The following article is a part of conference coverage from the 2021 meeting of the North American Neuro-Ophthalmology Society, being held virtually from February 20 to 23, 2021. The team at Ophthalmology Advisor will be reporting on the latest news and research conducted by these leading experts in neuro-ophthalmology. Check back for more from the NANOS 2021 Meeting.
Isolated third nerve palsies have various origins, which include expanding posterior communicating aneurysm (PCommaA), which can be identified using arterial imaging.
Researchers conducted a retrospective chart review of adult patients suspected of possible third nerve palsy and found that referring physicians may not recognize the urgency of arterial imaging in third nerve palsies. They presented their work at the North American Neuro-Ophthalmology Society 2021 Meeting.
The investigators sought to discover the rate, duration, and rationale of any such delays, and determine any resulting patient harm.
They reviewed 110 cases of adult patients who attended a neuro-ophthalmology clinic and consultation service at a tertiary institution between November 2012 and June 2020.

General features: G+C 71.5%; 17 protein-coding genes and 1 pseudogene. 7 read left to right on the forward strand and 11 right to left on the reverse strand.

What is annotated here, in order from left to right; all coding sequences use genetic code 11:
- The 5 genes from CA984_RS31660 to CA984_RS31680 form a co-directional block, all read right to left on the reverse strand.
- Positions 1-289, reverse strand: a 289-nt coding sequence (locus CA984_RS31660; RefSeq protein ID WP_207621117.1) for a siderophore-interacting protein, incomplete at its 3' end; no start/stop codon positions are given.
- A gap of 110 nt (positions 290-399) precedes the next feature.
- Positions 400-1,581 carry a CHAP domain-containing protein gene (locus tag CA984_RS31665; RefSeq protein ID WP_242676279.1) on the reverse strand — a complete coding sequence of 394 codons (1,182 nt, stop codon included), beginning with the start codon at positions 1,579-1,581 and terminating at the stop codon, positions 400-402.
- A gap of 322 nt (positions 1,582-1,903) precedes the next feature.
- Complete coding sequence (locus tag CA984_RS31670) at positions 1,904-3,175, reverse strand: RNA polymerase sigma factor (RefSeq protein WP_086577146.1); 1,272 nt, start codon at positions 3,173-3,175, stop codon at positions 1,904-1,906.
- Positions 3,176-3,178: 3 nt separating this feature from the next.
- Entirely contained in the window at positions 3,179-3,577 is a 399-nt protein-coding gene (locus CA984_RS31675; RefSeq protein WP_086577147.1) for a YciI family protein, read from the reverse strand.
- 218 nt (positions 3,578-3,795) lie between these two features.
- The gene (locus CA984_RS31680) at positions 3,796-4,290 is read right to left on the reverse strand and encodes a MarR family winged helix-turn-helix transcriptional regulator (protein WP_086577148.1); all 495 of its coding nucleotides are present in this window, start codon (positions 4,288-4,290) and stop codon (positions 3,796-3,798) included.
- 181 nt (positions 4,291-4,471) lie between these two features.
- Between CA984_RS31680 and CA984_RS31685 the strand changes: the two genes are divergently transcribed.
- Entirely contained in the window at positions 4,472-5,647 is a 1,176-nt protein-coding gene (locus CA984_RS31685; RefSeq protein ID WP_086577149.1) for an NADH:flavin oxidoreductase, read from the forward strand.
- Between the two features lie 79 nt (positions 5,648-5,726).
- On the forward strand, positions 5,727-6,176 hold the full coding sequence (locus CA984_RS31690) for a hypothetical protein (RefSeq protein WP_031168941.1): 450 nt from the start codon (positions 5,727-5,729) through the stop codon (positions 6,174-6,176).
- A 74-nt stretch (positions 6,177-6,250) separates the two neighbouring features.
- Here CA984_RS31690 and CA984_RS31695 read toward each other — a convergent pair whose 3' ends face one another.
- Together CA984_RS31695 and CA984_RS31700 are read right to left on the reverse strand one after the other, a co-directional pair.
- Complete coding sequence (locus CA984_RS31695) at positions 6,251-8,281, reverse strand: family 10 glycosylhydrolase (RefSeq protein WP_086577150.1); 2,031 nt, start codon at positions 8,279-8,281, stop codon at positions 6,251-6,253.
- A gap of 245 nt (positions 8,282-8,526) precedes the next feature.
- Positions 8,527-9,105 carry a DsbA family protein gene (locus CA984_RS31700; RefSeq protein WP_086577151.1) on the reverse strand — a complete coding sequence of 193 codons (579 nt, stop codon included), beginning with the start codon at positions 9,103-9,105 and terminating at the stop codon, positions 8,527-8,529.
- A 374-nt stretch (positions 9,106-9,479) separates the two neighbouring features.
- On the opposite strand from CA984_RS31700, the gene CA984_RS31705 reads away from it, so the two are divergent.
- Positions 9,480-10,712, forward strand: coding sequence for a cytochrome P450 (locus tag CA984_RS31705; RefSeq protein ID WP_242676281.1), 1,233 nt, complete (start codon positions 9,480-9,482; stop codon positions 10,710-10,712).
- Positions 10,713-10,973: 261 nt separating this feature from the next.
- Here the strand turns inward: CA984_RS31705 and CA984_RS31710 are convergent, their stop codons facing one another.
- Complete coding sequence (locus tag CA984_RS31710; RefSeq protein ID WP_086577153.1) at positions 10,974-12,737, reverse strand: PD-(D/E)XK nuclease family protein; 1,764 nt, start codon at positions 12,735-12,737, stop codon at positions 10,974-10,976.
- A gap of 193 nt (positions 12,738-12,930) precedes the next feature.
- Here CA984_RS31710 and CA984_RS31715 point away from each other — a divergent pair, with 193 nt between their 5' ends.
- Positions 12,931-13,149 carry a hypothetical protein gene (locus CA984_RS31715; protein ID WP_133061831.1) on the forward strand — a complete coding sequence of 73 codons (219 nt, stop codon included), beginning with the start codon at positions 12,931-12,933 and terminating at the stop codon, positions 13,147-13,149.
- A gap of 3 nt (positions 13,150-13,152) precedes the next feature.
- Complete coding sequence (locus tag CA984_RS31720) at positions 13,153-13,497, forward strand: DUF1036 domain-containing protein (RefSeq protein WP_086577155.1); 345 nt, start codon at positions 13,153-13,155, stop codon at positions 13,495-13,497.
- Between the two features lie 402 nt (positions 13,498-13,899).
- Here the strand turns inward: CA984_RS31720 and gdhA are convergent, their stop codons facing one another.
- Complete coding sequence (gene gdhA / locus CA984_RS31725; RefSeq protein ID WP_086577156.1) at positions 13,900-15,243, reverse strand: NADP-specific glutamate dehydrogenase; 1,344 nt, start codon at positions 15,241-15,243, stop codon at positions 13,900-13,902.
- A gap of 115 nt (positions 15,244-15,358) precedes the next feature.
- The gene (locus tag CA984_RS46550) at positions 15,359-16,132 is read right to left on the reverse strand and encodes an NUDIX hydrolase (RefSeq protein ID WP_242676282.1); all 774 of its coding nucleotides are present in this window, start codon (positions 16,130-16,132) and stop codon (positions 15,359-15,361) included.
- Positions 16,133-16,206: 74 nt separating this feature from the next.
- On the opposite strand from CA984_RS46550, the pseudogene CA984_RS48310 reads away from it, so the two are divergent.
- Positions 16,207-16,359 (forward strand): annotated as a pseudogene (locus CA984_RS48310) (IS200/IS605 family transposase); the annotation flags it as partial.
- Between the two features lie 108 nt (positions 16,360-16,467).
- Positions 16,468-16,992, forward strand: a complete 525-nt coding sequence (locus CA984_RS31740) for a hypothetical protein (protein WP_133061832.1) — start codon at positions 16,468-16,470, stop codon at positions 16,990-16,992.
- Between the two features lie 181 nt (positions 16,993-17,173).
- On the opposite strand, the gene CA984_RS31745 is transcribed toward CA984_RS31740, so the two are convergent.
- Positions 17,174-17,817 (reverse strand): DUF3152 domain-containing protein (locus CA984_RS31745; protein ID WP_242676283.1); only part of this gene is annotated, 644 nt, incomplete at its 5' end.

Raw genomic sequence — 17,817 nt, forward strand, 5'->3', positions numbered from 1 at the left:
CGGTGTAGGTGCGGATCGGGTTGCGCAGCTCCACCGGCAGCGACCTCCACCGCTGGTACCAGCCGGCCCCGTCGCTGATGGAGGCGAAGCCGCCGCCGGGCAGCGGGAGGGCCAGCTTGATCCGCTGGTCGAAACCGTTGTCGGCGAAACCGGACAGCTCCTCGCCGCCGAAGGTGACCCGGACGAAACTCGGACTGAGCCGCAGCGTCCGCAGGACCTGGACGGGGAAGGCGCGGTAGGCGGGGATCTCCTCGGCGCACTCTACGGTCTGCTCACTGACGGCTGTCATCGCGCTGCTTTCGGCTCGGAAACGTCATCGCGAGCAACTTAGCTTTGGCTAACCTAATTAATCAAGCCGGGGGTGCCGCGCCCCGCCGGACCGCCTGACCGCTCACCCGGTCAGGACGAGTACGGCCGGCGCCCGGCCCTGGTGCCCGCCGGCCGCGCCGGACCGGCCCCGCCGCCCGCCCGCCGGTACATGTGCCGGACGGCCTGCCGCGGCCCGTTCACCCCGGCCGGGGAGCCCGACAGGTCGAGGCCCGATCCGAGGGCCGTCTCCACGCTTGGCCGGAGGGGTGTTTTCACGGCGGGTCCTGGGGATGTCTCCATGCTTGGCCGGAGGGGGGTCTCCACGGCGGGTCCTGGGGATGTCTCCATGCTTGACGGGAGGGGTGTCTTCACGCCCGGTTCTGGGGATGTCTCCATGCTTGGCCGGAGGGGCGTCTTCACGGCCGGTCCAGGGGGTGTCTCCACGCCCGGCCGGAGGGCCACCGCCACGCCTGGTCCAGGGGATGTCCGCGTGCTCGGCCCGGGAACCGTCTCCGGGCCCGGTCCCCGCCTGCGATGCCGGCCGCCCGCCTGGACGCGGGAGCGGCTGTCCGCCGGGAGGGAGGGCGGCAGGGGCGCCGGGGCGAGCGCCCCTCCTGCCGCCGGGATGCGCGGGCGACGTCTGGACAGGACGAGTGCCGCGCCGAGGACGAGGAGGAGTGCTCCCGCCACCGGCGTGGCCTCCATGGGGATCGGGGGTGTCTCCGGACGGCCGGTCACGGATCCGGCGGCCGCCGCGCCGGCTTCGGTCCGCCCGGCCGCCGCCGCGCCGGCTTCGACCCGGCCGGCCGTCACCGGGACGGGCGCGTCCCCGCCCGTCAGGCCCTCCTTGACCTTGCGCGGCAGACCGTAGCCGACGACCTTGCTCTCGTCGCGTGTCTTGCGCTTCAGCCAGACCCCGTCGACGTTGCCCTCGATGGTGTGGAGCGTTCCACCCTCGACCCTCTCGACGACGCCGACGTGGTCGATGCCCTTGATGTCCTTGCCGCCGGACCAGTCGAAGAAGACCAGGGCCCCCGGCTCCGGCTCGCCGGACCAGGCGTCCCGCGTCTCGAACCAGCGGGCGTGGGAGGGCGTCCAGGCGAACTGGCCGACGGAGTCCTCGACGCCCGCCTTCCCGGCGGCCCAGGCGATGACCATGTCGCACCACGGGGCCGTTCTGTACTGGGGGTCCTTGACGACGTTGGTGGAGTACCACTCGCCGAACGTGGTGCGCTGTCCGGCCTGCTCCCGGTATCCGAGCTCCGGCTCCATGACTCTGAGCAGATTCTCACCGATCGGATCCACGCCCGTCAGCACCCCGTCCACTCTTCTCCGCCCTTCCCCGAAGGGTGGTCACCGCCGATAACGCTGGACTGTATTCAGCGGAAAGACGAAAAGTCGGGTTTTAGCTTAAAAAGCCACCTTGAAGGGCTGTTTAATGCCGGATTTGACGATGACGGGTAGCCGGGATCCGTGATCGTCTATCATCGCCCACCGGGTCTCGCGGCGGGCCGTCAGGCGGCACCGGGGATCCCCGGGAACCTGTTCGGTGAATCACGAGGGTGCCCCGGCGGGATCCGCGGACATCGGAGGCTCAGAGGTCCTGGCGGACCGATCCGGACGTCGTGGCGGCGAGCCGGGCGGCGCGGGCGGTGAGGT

The patients had a mean age of 61.8 years, were mostly women (n=62), and mostly White (n=88). They had been referred by providers of several specialties, including 48 patients who were referred via ophthalmology and 19 patients who were referred via optometry. Five patients presented without referral.
Forty patients received urgent arterial imaging. Thirty-five patients who were referred for third nerve palsy received urgent arterial imaging (P =.082). Referring providers did not recognize third nerve palsy in 17 of the 95 patients who received that final diagnosis.
The researchers found no significant association between referral for third nerve palsy and urgent consultation (P =.29) or urgent arterial imaging (P =.082). They discovered a median 12.5 days and a mean 23 days (SD 31.7) passed between first medical contact and arterial imaging for patients who received the imaging only following neuro-ophthalmology consultation. The mean number of days between symptom onset and arterial imaging was 32 (SD 32.1), with a median of 24 days.
A delay in arterial imaging for 1 patient resulted in delayed detection of metastatic mass in the cavernous sinus, the study says.
“Patient care could be improved by raising awareness of the necessity for urgent arterial imaging in patients with acute-onset isolated third nerve palsies,” the study says.
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Chung JE, Schroeder RM, Wilson B, Van Stavern GP, Stunkel L. Timeliness of arterial imaging in third nerve palsies. Presented at: North American Neuro-Ophthalmology Society Annual Meeting; February 20-23, 2021; Poster 82.